Are Dividend Stocks the Best Way to Protect Against a Potential Recession?

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Recession fears continue to fuel the markets, seemingly from all angles. Whether it’s COVID-19 lockdowns in China, the crisis in Ukraine, supply-chain demands or labour shortages, you can pick your poison. Interest rates continue to rise both here and across the border, leading to analysts wondering when, not if, a recession is coming.

It’s times like these that Motley Fool investors look to how to protect their portfolio from a recession. And a popular choice is by investing in dividend stocks. But is this the best way?

What happens during a recession?

Recessions are a normal part of economic cycles. Look back over the last few decades, and you’ll see several, most recently in 2008. But these have been happening for over 100 years.

So, the good news is, during that time economists have been coming up with strategies investors can use to protect themselves during a recession. After all, it’s a widespread period of extended decline that affects investors big and small. So, someone was bound to come up with strategies.

First it’s important to note what’s bound to go first, and that’s growth stocks. As you’ve probably noticed, tech stocks in particular continue to suffer greatly after experiencing stellar growth through 2020 and 2021. So, this is likely to continue during a recession and may take a considerable amount of time to recover.

So, where should investors look instead?

Think big

Motley Fool investors should consider large, blue-chip companies with steady cash flow that means they can continue to produce dividends. These companies tend to outperform during economic downturns, including recessions.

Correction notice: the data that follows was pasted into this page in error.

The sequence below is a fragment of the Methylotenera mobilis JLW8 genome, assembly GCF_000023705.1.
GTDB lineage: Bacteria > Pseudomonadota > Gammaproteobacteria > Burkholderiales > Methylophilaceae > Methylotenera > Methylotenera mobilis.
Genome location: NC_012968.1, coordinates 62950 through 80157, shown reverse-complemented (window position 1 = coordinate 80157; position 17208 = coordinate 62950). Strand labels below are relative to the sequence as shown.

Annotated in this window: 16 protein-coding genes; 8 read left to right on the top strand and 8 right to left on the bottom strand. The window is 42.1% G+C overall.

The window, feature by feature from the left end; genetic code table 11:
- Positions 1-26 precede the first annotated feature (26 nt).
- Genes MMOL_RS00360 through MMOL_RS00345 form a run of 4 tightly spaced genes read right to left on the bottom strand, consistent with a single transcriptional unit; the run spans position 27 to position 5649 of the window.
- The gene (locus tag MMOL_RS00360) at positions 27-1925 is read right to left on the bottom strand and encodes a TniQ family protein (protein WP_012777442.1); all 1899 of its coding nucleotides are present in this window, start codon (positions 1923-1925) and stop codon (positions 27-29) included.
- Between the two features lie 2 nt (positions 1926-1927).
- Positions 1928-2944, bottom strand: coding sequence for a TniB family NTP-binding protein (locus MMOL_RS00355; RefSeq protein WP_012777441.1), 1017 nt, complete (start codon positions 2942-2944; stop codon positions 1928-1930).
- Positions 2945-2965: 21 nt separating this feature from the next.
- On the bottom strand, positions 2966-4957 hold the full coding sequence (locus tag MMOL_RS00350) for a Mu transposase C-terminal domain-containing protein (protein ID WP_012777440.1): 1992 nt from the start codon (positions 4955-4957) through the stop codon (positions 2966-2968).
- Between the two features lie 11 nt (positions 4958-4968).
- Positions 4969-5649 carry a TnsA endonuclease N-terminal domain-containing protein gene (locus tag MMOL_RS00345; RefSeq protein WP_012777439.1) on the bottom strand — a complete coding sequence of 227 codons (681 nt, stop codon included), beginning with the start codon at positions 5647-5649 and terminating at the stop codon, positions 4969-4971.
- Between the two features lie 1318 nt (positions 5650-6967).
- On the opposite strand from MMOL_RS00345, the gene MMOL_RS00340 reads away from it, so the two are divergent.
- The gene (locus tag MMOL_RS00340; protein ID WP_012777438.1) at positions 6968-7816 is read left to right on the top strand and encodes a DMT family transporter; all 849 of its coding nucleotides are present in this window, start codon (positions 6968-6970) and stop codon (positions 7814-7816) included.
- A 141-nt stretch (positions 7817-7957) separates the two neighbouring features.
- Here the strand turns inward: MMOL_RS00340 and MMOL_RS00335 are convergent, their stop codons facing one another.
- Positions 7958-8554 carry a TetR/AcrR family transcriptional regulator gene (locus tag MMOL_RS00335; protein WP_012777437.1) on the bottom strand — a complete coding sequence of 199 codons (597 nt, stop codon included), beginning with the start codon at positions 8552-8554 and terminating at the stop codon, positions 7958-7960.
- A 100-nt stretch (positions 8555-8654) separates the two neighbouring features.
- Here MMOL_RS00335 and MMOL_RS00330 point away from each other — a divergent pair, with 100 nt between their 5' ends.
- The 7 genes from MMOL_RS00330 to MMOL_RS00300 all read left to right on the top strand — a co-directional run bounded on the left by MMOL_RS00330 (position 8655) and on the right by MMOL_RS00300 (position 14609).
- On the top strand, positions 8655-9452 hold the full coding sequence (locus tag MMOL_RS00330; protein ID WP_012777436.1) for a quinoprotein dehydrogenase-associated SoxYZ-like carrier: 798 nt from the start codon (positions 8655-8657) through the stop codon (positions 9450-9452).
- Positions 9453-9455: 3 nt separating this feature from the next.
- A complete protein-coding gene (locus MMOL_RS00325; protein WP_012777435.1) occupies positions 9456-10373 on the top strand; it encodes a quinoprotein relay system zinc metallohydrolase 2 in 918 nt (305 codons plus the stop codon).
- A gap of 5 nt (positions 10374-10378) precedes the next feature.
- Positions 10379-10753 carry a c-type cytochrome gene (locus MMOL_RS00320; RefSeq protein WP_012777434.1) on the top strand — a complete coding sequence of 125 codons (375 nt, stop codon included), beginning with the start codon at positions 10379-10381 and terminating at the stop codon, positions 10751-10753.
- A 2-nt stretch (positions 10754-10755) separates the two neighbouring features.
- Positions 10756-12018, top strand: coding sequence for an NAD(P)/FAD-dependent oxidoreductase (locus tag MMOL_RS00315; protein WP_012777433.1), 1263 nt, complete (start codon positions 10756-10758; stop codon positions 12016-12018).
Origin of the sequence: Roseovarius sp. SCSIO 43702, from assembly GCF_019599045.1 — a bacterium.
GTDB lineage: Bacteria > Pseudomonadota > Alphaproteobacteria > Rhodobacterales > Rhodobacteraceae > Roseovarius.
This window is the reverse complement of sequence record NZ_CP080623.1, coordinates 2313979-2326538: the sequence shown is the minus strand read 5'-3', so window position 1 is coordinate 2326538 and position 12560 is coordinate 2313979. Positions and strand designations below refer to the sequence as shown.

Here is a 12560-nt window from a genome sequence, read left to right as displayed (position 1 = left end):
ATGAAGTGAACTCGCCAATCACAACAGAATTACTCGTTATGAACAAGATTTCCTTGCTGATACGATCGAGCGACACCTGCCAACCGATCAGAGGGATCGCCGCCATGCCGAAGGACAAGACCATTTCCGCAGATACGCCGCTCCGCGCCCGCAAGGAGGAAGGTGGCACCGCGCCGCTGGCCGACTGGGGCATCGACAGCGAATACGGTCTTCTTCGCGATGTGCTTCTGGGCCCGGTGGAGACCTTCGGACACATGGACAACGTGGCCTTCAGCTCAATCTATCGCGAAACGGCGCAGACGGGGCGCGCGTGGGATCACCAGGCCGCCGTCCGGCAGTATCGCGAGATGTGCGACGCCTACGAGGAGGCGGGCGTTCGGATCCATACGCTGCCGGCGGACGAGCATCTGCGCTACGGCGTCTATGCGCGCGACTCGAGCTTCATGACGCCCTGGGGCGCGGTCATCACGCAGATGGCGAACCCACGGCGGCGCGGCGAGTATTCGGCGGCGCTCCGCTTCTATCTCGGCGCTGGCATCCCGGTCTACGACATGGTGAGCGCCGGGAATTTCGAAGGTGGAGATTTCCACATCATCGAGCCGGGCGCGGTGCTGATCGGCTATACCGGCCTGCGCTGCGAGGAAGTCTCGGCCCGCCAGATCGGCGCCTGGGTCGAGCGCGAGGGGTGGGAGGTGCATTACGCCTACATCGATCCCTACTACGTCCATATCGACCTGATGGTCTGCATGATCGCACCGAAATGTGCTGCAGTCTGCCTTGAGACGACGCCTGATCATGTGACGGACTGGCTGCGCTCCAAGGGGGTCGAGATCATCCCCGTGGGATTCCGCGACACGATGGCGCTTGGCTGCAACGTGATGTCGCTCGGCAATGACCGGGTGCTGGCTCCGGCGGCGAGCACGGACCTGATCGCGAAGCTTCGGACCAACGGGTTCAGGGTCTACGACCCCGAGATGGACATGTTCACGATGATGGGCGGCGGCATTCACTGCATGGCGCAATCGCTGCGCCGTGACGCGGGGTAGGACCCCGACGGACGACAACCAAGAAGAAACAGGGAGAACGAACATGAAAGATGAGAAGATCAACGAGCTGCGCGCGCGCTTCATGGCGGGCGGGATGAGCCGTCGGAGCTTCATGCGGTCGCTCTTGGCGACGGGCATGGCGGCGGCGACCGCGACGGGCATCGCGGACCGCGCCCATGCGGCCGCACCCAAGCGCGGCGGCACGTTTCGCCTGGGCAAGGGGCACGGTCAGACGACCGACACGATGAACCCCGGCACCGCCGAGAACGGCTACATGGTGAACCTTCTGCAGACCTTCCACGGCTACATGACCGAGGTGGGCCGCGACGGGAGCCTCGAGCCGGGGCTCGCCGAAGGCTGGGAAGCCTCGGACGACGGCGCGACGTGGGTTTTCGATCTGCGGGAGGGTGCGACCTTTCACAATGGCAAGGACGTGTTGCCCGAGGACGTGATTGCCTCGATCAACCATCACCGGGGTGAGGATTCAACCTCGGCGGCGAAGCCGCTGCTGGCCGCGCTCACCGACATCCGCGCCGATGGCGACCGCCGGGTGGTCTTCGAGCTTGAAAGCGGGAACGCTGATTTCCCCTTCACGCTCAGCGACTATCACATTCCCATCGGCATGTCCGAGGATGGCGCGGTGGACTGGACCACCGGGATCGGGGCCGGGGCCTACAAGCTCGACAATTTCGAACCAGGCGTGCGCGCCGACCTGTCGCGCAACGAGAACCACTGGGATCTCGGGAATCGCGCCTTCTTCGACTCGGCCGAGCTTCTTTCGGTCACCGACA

What you’ll want to find are household names within large industries. This might be telecommunications, transportation, energy, and financial institutions. Then look back and see which companies have a solid track record of weathering these storms and recovering quickly.

That would mean finding a company with a strong balance sheet, solid cash flows, and little to no debt. So, this could mean commodities like food and beverages do well over something like car makers and tech companies. These are companies that provide necessities rather than items consumers buy when they have extra cash.

Some options

Let’s look at some companies that could fall within this category: large, blue-chip companies that have solid histories of cash flow and dividends and the potential for more in the future. They have to be around for decades and could be around for decades more.



I would look first to the railway sector, and Canadian National Railway (TSX:CNR)(NYSE:CNI) is a top choice. True, it lost the bid for Kansas City Southern. But now it doesn’t have a huge amount of debt to handle. It provides transportation for consumer goods across Canada and is coming up on the spring and summer season, where crop yields increase its cash flows.

Then there’s the banking sector. The United States banks don’t fare too well during a recession, but Canadian banks are protected by credit loan losses. And they didn’t use them all up during the pandemic. Now, these are perfect institutions to invest in and take advantage of at significantly low rates. Today I would consider the largest and go with Royal Bank of Canada (TSX:RY)(NYSE:RY) for ultimate protection.

Both offer dividends

Both of these TSX stocks offer dividends for investors to take on as well. Their cash flows remain solid, they’ve been around for over 100 years, and they have increased their dividends at stable rates. They don’t have huge debts to handle and look to have more growth in the future.

With CNR stock, you’ll receive a dividend of 1.94% as of writing, and Royal Bank stock offers a 3.7% dividend yield. Now, I wouldn’t say dividend stocks are the be all, end all when it comes to protecting yourself against a recession. However, it certainly helps when you’ve already chosen strong dividend stocks to have in your corner in an economic downturn.

The post Are Dividend Stocks the Best Way to Protect Against a Potential Recession? appeared first on The Motley Fool Canada.

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More reading

2 Oversold TSX Stocks to Buy for a Self-Directed RRSP
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How a $20,000 RRSP Can Become $755,000 in 25 Years
2 Solid TSX Dividend Stocks for New TFSA Investors
New to Investing? Check Out These 3 Safe Stocks

Fool contributor Amy Legate-Wolfe has positions in ROYAL BANK OF CANADA. The Motley Fool recommends Canadian National Railway.

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